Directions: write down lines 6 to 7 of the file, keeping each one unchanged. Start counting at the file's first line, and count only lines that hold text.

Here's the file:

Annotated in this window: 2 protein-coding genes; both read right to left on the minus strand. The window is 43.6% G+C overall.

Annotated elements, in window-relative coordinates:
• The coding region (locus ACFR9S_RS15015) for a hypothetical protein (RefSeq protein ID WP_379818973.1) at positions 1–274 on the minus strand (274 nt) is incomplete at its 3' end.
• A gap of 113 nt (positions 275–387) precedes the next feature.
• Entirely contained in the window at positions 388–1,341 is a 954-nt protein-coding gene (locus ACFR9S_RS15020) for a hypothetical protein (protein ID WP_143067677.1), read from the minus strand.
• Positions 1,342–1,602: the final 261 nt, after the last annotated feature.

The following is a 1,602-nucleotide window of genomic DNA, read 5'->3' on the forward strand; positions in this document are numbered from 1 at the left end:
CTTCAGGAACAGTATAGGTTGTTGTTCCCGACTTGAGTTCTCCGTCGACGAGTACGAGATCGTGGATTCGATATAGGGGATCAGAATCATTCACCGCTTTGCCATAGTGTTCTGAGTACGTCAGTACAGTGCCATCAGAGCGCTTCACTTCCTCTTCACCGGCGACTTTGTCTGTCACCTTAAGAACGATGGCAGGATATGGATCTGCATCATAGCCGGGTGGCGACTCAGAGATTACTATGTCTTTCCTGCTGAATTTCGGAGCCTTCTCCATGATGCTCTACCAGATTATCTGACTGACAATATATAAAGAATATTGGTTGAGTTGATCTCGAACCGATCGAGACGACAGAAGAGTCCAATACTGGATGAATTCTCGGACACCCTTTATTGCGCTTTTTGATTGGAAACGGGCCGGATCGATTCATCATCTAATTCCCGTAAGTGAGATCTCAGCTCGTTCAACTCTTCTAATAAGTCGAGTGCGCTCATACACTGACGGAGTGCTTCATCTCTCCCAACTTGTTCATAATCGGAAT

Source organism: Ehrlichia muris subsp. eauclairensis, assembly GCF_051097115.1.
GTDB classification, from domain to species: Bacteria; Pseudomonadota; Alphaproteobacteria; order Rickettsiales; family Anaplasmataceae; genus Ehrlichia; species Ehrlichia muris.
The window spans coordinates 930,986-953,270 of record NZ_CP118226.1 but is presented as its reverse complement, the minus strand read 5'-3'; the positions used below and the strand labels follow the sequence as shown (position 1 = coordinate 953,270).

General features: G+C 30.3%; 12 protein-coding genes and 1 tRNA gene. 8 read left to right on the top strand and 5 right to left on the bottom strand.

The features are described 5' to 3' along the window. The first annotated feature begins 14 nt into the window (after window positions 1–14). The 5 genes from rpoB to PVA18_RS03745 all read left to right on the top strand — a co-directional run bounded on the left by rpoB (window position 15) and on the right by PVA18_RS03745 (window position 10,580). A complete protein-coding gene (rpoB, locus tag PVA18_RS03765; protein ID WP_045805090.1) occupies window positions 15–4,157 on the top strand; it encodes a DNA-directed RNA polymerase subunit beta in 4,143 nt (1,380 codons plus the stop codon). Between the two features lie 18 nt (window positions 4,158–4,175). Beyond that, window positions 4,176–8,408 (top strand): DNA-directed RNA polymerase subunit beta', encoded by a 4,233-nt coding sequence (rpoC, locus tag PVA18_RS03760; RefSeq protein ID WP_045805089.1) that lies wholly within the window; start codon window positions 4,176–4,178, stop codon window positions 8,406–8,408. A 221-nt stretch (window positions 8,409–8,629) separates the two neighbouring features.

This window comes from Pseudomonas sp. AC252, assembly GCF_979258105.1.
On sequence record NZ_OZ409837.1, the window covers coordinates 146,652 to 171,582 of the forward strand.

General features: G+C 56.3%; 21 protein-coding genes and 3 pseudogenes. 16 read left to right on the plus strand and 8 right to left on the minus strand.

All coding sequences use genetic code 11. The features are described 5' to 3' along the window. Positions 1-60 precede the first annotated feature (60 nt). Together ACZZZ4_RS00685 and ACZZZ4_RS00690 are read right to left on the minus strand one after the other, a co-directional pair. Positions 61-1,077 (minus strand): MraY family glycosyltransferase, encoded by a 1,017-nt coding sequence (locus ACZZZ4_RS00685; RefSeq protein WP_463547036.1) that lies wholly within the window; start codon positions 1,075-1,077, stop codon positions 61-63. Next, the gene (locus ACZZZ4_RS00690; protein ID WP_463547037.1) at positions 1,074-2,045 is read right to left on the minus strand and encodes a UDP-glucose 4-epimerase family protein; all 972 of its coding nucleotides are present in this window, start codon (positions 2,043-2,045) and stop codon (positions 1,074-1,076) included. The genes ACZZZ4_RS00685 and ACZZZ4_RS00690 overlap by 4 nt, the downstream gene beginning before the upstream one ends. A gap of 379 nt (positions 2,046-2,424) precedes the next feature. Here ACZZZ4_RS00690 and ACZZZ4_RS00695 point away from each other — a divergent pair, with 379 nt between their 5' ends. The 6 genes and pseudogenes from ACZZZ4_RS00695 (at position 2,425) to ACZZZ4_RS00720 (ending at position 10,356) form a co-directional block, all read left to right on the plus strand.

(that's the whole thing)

• Positions 1,342–1,602: the final 261 nt, after the last annotated feature.

The following is a 1,602-nucleotide window of genomic DNA, read 5'->3' on the forward strand; positions in this document are numbered from 1 at the left end: